heart palpitations Are ruining my life

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My Name is Savanna in im 29 years old for three weeks i been having this palpitations i went to the emergency room twice it wakes me up at night when i get up and the In the morning I’m shaking it takes me while to get out my bed even eating it goes nuts im just getting extreme sad it geos to 134 at night im complete Exhausted i had to heart motor for few days now waiting for results the come in monday its runing my realtionship

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  • Posted

    Hi Savanna, sorry to hear of your troubles. You mean your heart rate goes to 134? Does it stay that fast for a long time?

    I know that doctors tend not to take this seriously at first, I've seen that happen to me, and lots of others see it too. And it seems that usually this is somewhat OK, it's scary but it's more of a problem long-term than short.

    Have the given you any meds yet? At least for a fast heart rate something like the beta blockers are commonly given, and they sometimes help with palpitations, too.

    Do you know if anything like this runs in your family?

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    • Posted

      yes heart promblems i got no meds yet i get results monday i wore a heart motor for few days this week this been happen since feb 25

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    • Posted

      no they dont take it serious i feel so alone everyone just says your crazy but im not Panicking are makeing this up it worst when i eat

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  • Posted

    Hi Savannah,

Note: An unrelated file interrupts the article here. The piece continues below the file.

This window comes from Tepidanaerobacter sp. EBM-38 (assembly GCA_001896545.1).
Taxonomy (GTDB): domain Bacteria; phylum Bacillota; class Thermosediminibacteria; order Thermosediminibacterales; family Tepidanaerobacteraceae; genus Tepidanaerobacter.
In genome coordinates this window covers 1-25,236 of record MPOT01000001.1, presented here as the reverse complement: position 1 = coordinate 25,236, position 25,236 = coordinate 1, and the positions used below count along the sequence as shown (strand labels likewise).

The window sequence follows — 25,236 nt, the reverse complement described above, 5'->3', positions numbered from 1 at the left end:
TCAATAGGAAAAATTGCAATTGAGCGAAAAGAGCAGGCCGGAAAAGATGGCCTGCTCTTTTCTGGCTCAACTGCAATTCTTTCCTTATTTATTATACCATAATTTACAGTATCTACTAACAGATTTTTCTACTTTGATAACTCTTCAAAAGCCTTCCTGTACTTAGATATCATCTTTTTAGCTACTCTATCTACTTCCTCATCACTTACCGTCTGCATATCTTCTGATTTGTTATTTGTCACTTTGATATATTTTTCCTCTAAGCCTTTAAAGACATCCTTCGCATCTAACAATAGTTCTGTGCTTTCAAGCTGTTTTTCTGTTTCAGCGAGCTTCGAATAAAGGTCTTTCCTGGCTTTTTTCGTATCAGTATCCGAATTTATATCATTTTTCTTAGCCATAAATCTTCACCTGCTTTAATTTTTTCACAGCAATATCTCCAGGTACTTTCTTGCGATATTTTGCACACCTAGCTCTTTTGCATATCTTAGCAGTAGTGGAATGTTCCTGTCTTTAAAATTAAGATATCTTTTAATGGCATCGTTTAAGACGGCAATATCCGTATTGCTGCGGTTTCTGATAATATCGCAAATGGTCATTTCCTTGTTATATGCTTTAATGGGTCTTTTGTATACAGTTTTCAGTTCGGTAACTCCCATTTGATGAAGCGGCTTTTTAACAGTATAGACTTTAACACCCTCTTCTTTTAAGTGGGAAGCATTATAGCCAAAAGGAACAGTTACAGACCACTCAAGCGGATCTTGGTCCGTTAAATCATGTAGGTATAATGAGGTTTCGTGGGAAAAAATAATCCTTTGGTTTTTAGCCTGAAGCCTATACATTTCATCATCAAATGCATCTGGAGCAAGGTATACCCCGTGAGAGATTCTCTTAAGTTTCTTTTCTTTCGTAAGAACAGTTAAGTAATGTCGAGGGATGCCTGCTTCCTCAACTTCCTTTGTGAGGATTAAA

Im 36 years old and i know exactly how you feel. i have struggled with palpitations for years. The crazy thing is I only get them for a few months every year and then they seem to be there but I just find ways to make them not take over my life. They ruin everything! My intimacy with my wife, trying to enjoy time with family or friends, sleeping and also when im eating. here lately my heartrate gets really slow when im eating and i get more episodes of palpitations during and after. No one understands what it feels like. ive been to the ER and to cardiologists multiple times for the same problem. Sometimes i just want to just leave and cry because it feels so bad. I was fine for the last year and about 3 weeks ago they started again out of no where. i dont smoke or drink or do drugs or drink caffiene. i do all the right things and still they keep coming back to ruin my life. im tired of this. im just glad that you understand how it is and feels. i always like to talk to people that feel the same way becasue it makes you feel good that other people are out there that feel the same way and are going thru the same problem. continue to write to me and perhaps we can talk some more and hopefully try to make things better.

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    • Posted

      Hi Starlord,

      I take a beta blocker and it really helps stop most of my palpitations which are PACs and PVCs. Mine come and go also. It makes some sense to me that you might have them when you eat because your stomach is really close to your vagus nerve, which controls both the GI system and the heart. If your stomach is getting really full, or not emptying properly, your vagus nerve could be getting irritated and that could cause palpitations. This is a medical syndrome--Roemhold's syndrome, I think it's called. Have you ever worn a monitor? Can you tell if your heartbeat is regular or irregular when you feel the palpitations? Also, when you have them, what is your heart rate?